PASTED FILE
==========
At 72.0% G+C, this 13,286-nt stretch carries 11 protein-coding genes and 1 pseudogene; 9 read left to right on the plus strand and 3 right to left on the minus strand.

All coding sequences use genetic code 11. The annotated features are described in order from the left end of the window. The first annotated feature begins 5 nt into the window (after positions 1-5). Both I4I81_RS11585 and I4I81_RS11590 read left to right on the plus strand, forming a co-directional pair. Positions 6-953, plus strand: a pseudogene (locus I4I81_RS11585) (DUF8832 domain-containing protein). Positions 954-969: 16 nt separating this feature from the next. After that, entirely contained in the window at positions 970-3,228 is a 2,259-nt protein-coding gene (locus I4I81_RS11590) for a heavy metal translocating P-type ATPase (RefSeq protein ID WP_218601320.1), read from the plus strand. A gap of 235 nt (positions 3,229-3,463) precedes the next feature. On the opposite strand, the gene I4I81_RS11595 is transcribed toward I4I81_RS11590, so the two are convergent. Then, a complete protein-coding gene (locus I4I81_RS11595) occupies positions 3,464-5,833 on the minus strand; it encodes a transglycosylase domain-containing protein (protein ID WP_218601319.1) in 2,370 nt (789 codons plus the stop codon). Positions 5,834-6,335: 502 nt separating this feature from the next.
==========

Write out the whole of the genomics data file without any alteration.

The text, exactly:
At 72.0% G+C, this 13,286-nt stretch carries 11 protein-coding genes and 1 pseudogene; 9 read left to right on the plus strand and 3 right to left on the minus strand.

All coding sequences use genetic code 11. The annotated features are described in order from the left end of the window. The first annotated feature begins 5 nt into the window (after positions 1-5). Both I4I81_RS11585 and I4I81_RS11590 read left to right on the plus strand, forming a co-directional pair. Positions 6-953, plus strand: a pseudogene (locus I4I81_RS11585) (DUF8832 domain-containing protein). Positions 954-969: 16 nt separating this feature from the next. After that, entirely contained in the window at positions 970-3,228 is a 2,259-nt protein-coding gene (locus I4I81_RS11590) for a heavy metal translocating P-type ATPase (RefSeq protein ID WP_218601320.1), read from the plus strand. A gap of 235 nt (positions 3,229-3,463) precedes the next feature. On the opposite strand, the gene I4I81_RS11595 is transcribed toward I4I81_RS11590, so the two are convergent. Then, a complete protein-coding gene (locus I4I81_RS11595) occupies positions 3,464-5,833 on the minus strand; it encodes a transglycosylase domain-containing protein (protein ID WP_218601319.1) in 2,370 nt (789 codons plus the stop codon). Positions 5,834-6,335: 502 nt separating this feature from the next.